14 Feb THE BEST PICTURE PROJECT – ‘American Beauty’ (1999)
In 2000, the 72nd Academy Awards ceremony was held at the Shrine Auditorium in Los Angeles. Honouring the films released between January 1, 1999, and December 31, 1999, the awards were held on March 26. For the seventh time, the ceremony was hosted by Billy Crystal, now making him outright second in the number of times hosting.
The ceremony was produced by husband-and-wife producing team Richard and Lili Fini. Lili became the first female in Oscars history to produce the ceremony. This particular ceremony also stood as the longest in Oscars history, to this point, running for an exhaustive four hours and nine minutes long.
With her win for Best Supporting Actress for her performance in Girl, Interrupted, Angelina Jolie and Jon Voight became only the second father-daughter Oscar acting winners. Voight won Best Actor in 1978 for his performance in Coming Home. This record was quite ironic, as the pair were estranged at the time, and Voight was not present at the ceremony.
With a pre-show drama that still lives in Oscars infamy, the 55 statuettes were stolen from a loading dock in California, just three weeks before the ceremony. The Academy had no choice but to order a new batch of statuettes to be hastily put into production. Nine days later, 52 of the statuettes were discovered in a garbage bin outside a supermarket by a rubbish scrounger named Willie Fulgear. Fulgear was rewarded with $50,000, and the Academy even invited him to attend the ceremony. Host Billy Crystal gave Fulgear a shout-out during the ceremony, which was met with thunderous applause from the audience. Two men were later arrested for the theft. Three years later, one of the three missing statuettes was discovered during a drug raid in Florida. The other two have never been recovered.
Leading the way this year with eight nominations was Sam Mendes’ directorial debut American Beauty. The film would be the night’s major winner, taking home five Academy Awards for Best Picture, Best Director for Mendes, Best Actor for Kevin Spacey, Best Original Screenplay, and Best Cinematography. Mendes became the sixth director to win Best Director for his debut film. Spacey became the 10th performer to win Oscars in both lead and supporting categories, after his Best Supporting Actor win for The Usual Suspects in 1996.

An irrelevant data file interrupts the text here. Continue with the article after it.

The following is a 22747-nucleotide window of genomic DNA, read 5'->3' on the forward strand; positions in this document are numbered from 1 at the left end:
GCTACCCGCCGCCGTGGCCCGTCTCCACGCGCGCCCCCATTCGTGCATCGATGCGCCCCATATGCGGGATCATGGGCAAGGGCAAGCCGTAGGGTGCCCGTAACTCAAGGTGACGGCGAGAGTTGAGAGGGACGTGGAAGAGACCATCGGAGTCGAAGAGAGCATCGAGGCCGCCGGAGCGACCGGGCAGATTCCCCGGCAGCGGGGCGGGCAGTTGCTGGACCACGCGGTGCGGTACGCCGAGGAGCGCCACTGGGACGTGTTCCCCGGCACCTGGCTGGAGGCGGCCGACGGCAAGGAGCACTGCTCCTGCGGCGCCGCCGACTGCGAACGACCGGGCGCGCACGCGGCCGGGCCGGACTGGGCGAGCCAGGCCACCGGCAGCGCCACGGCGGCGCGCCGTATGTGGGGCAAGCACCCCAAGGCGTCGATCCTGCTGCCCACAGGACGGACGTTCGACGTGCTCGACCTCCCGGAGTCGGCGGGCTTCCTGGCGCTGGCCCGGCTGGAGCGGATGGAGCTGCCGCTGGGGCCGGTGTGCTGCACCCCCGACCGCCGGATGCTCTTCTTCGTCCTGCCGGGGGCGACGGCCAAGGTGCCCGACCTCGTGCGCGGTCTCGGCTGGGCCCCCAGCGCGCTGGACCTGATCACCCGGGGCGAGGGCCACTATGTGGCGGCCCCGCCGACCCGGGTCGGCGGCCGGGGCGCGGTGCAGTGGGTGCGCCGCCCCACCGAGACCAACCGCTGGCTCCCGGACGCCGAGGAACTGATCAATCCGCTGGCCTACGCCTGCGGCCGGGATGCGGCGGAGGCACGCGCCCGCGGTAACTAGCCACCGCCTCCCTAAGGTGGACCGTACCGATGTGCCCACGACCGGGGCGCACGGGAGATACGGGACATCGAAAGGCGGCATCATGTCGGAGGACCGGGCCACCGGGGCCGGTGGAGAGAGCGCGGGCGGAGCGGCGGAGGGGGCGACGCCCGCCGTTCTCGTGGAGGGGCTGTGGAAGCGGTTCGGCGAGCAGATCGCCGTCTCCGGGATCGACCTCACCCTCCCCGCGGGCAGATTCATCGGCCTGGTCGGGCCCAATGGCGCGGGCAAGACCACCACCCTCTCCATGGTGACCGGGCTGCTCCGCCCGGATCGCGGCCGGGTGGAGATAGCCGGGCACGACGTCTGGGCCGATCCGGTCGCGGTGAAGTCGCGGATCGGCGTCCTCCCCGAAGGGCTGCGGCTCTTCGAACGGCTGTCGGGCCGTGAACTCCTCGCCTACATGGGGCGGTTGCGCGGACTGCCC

The Cider House Rules
The Green Mile
The Sixth Sense
A frank and risque look at the modern American family experience, American Beauty is a satire which explores romance, family, love, infatuation, sex, drugs, and everything else in between. The marriage and lives of fortysomething ad man Lester Burnham (Kevin Spacey) and his status-seeking wife, Carolyn (Annette Bening) are slowly beginning to unravel. Lester’s wife hates him, his daughter Jane (Thora Birch) regards him with contempt, and his boss is positioning him for the axe. Look closer, as Lester decides to make a few changes in his life; the freer he gets, the happier he gets. But Lester is about to learn that the ultimate freedom comes at the ultimate price.
Why did it win?
After their embarrassing defeat the previous year, DreamWorks Pictures was back with a vengeance. And they weren’t about to let Harvey Weinstein steal their thunder again. With American Beauty, they had a bonafide frontrunner contender which ultimately became unstoppable. In a rather light year, DreamWorks, after only three years in existence, sailed to victory and snatched their first win for Best Picture.